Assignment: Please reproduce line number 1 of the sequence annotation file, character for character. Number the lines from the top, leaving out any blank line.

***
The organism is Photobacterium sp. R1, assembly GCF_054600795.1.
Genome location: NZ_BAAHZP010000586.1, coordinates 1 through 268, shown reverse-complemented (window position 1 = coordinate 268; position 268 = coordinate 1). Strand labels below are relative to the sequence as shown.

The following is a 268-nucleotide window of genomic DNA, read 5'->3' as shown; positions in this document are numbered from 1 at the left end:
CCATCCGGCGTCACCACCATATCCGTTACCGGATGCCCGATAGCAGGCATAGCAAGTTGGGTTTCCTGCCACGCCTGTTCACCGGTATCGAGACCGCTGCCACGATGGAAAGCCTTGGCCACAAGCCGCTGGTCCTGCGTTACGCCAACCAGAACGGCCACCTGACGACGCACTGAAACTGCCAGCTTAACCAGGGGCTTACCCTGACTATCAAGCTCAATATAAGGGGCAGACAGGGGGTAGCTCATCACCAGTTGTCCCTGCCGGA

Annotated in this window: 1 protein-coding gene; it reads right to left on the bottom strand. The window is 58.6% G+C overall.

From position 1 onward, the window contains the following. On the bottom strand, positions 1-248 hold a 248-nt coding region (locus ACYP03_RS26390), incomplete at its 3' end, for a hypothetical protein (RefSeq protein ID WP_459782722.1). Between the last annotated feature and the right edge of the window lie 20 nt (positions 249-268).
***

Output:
The organism is Photobacterium sp. R1, assembly GCF_054600795.1.